[Edited 2016-03-31 17:36:58]
The CRS-8 Dragon will be hauling 7,000 pounds worth of supplies up to the ISS. Almost half of that weight is from something incredible: a 12-foot wide space house that astronauts are going to stick to the side of the ISS and then inflate. BEAM (or the Bigelow Expandable Activity Module) is the first test of this particular tech in space.
|Quoting rampbro (Reply 107):|
Stuck the landing!
|Quoting SeJoWa (Reply 106):|
Quite a feat, bringing that rocket back to stand on a platform floating in the Atlantic ocean.
|Quoting zanl188 (Reply 112):|
Musk said during the post launch press conference that winds in the landing area were at 50MPH!
|Quoting francoflier (Reply 113):|
And that barge was going through 10 foot swells too...
|Quoting Tugger (Reply 114):|
I do not know how that thing does not just tip over from all that. I would love to see what they do and how they secure the booster for transit back to port.
|Quoting Planeflyer (Reply 115):|
Any idea how soon they will try to fly this rocket again?
|Quoting SeJoWa (Reply 119):|
Next up [within a couple of months?], attaching and inflating the Bigelow Aerospace hab.
|Quoting casinterest (Reply 109):|
I don't know. Little outside the bullseye
|Quoting ZaphodHarkonnen (Reply 120):|
If you watch the video it touches down within the yellow circle then bounces/slides out. Probably due to a combination of wind, slight rise before engine cutoff, and bouncing.
Elon Musk’s space transport company — chartered with a long-term goal of colonizing Mars — plans to send the first commercial mission to the red planet as soon as 2018 with assistance from NASA, SpaceX announced Wednesday.
Measuring about 20 feet tall and 12 feet wide, the Red Dragon spacecraft will not carry astronauts, but it will land on Mars to show the new capsule’s ability to reach far-flung destinations throughout the solar system, SpaceX said.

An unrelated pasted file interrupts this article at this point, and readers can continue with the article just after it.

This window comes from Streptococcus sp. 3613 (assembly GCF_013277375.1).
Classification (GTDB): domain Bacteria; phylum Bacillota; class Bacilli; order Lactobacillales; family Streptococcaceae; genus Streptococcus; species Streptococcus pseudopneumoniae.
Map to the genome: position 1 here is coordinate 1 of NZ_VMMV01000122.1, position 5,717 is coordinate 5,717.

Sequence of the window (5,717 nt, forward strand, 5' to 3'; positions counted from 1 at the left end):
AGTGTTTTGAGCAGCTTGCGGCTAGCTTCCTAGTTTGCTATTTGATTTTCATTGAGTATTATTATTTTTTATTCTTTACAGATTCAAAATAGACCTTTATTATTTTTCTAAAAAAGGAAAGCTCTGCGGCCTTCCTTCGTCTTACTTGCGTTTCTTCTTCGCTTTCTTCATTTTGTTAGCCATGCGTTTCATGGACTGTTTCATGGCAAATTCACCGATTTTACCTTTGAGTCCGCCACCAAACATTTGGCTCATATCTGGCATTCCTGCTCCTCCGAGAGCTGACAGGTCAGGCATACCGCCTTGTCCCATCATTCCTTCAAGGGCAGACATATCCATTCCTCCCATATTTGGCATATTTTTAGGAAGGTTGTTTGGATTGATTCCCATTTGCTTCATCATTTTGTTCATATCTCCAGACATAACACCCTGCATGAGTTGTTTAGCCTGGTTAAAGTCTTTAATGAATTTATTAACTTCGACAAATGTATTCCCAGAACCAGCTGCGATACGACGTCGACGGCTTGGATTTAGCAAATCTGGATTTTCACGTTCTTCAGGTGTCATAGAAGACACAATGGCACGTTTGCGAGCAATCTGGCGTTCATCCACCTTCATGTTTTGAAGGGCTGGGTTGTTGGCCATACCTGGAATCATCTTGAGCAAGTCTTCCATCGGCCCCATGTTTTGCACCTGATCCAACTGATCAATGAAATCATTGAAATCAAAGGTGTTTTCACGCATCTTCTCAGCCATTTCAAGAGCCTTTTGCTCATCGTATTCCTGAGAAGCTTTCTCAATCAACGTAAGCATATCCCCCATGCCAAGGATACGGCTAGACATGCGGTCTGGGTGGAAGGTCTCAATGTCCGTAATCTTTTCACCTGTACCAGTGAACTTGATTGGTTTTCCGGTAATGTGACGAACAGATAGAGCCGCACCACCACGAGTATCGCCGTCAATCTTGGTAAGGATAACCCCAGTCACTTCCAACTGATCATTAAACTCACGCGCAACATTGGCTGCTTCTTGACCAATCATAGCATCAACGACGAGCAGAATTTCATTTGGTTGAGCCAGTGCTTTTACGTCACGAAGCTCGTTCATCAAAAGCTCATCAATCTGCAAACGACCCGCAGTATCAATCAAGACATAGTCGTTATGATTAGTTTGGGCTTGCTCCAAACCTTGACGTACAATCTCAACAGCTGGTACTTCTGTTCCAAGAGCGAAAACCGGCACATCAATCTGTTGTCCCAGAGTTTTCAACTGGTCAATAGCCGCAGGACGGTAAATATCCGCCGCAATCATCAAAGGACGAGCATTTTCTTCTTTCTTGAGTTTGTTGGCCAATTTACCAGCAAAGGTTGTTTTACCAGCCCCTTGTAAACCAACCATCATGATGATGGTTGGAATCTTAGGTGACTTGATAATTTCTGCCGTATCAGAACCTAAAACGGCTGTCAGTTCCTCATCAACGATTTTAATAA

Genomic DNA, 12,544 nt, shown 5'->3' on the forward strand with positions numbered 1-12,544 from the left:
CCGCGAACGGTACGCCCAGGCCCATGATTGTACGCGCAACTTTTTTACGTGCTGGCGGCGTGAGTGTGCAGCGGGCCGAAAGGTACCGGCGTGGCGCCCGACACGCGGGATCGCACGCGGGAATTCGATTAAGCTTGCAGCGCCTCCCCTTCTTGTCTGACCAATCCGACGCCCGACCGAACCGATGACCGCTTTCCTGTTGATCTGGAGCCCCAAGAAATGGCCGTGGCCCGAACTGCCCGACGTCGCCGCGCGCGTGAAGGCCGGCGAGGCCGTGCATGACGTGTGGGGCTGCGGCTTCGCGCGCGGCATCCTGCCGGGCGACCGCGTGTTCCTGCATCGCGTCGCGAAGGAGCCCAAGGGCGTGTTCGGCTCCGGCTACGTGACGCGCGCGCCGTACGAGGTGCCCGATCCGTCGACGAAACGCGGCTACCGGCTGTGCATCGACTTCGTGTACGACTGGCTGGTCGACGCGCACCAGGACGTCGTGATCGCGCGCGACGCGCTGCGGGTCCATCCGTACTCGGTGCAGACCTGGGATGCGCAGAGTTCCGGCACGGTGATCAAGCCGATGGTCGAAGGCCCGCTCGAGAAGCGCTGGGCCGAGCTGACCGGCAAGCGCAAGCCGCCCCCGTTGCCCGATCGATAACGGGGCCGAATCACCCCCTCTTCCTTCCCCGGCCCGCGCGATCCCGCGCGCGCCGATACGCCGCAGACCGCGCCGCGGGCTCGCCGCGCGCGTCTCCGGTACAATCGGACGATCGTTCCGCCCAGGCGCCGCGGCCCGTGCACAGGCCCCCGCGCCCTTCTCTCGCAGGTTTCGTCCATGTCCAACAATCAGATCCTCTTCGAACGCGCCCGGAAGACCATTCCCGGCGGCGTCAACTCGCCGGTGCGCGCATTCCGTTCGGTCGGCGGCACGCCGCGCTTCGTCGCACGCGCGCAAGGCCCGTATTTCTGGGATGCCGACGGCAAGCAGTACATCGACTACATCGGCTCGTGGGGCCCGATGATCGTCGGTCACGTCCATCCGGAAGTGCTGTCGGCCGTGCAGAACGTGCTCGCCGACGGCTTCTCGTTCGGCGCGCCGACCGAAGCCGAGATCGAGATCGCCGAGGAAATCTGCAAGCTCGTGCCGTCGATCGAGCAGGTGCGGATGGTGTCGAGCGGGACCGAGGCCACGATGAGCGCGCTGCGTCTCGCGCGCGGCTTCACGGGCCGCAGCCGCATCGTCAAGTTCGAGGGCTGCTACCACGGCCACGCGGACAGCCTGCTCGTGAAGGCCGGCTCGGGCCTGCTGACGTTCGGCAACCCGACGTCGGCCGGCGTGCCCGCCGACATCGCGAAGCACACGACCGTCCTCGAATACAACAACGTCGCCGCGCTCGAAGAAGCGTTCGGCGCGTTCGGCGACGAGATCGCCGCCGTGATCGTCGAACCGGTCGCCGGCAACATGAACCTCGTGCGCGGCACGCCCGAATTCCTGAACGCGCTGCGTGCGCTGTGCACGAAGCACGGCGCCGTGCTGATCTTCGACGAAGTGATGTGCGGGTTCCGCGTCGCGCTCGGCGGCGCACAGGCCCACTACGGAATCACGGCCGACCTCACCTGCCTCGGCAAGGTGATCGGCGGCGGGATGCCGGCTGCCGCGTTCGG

Musk plans to reveal SpaceX’s concept for sending humans to Mars in September at the 67th International Astronautical Congress in Guadalajara, Mexico.
SpaceX announced the first Red Dragon mission on the company’s social media accounts Wednesday.
“SpaceX is planning to send Dragons to Mars as early as 2018,” the company said on Facebook. “Red Dragon missions will help inform the overall Mars architecture that will be unveiled later this year. These missions will help demonstrate the technologies needed to land large payloads propulsively on Mars.”
Musk has kept details of SpaceX’s Mars initiative secret ahead of his presentation later this year in Mexico.
More than half of Mars missions have ended in failure, and NASA is the only space agency to successfully land a spacecraft on the red planet and return useful science data.
|Quoting moo (Reply 141):|
There is some concern of damage on this booster, as it was a three engine deceleration burn rather than the single engine used previously - the reentry was hotter as well, and there was a post-landing fire which is yet to be investigated, so it will be interesting to see what the final outcome of this landing is.
|Quoting nomadd22 (Reply 142):|
There's nothing to investigate. Kerosene dribbles out of the fuel lines for several minutes every time they get a booster back or have an extended test fire. It's normal and expected.
|Quoting zanl188 (Reply 145):|
I understood FH core would land downrange and later than the boosters...
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